Confronting genocide in Myanmar

Confronting genocide in Myanmar

The urgent need to prevent and protect





Interethnic divisions in a young democracy cannot be downplayed or wished away, and it’s time Myanmar’s government and the international community acknowledge strong evidence that genocide is being perpetrated against the Rohingya and act to end it, Katherine Southwick writes.

Violence in Myanmar’s western Rakhine State escalated after a 9 October attackon border guard posts, leaving nine officers dead. Humanitarian assistance and media access to the area have been cut off for weeks while the Myanmar authorities conduct a counterinsurgency operation against allegedly Rohingya assailants. Responsibility for the initial attack remains unclear, however. More than a hundred people are thought to have died already, with 30,000 internally displaced adding to the 160,000 people who have been subsisting in squalid displacement camps since previous outbreaks of violence in 2012 and 2013. Human Rights Watch has released satellite imagery showing that over 1,200 buildings in Rohingya villages have been razed in the past month. Government soldiers have reportedly gang-raped Rohingya women and girls.

Bangladesh, which for 30 years has permitted more than 230,000 registered and unregistered Rohingya refugees to shelter in its territory, has been turning people back who seek refuge across the border. Thousands have already crossed and continue to gather at the Bangladesh-Myanmar border.

These events mark a dramatic deterioration in what has long been a desperate situation for a minority that many have identified as among the most persecuted in the world. Most of them are stateless, with the government designating them as “Bengalis” or “illegal immigrants,” despite many having had citizenship in the past and having lived in the region for generations. They have been subjected to forced labour and confined to displacement camps where they do not receive adequate food and medical care, leaving pregnant women and children particularly at risk of agonising illness and death.

Rohingya are subject to harsh restrictions on marriage, family size and movement. Their religious buildings have been destroyed, and those who flee on rickety boats to other countries such as Malaysia or Thailand have, in the past, been turned back to the open seas to die or suffer at the hands of traffickers or languish in indefinite detention.

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A question that haunts Myanmar’s government, and the international community, is whether what is happening to the Rohingya constitutes genocide. By now a credible claim can be raised that the internationally recognised crime of genocide is taking place in Myanmar. Accordingly, based on international legal obligations, the Myanmar government and other nation states should be taking all necessary actions to stop and avert the gravest kind of humanitarian catastrophe.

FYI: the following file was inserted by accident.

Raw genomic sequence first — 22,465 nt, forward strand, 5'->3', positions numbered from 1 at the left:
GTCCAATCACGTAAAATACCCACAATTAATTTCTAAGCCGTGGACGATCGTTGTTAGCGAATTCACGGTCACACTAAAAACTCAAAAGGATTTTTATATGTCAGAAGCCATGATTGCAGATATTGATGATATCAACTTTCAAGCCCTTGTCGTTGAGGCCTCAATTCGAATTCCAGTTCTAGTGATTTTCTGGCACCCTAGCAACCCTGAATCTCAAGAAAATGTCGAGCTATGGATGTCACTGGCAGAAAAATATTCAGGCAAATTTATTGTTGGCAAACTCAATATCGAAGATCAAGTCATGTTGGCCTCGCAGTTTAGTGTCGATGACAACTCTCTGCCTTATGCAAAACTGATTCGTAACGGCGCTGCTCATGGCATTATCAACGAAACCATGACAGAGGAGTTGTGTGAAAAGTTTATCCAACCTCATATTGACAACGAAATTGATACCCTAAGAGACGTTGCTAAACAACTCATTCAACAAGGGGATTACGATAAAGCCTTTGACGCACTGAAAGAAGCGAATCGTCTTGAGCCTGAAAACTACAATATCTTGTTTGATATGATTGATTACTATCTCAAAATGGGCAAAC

Under Article II of the 1948 Genocide Convention, which Myanmar has ratified, “genocide” is defined as “…any of the following acts committed with intent to destroy, in whole or in part, a national, ethnical, racial or religious group, as such: (a) Killing members of the group; (b) Causing serious bodily or mental harm to members of the group; (c) Deliberately inflicting on the group conditions of life calculated to bring about its physical destruction in whole or in part; (d) Imposing measures intended to prevent births within the group; (e) Forcibly transferring children of the group to another group.”

The Yugoslav tribunal has elaborated further on Article II (c) that deliberately inflicting conditions calculated to bring about a group’s destruction can include “subjecting the group to a subsistence diet, systematic expulsion from homes and denial of the right to medical services. Also included is the creation of circumstances that would lead to a slow death, such as lack of proper housing, clothing, and hygiene or excessive work or physical exertion.”

There is little doubt that for years the Rohingya population has suffered the acts listed in Article II (a) – (d) of the Genocide Convention.

On the intent requirement of the crime – that the acts are committed with the intent to destroy, in whole or in part, an ethnic or religious group – courts have taken a highly contextualised, case-by-case approach, to determining whether intent can be inferred from factual circumstances. Such an inference must be “the only reasonable one available on the evidence.” Additionally, as the Rwandan tribunal has stated: “The offender is culpable because he knew or should have known that the act committed would destroy, in whole or in part, a group.”

This case-by-case approach to intent, along with the high burden of proof requiring the evidence to be “fully conclusive,” renders genocide determinations unavoidably contestable. Other analyses could suggest that the overall intent of perpetrators in Myanmar is better understood as “ethnic cleansing,” which reflects the idea that the actual intent is to forcibly transfer or expel the Rohingya rather than physically destroy them.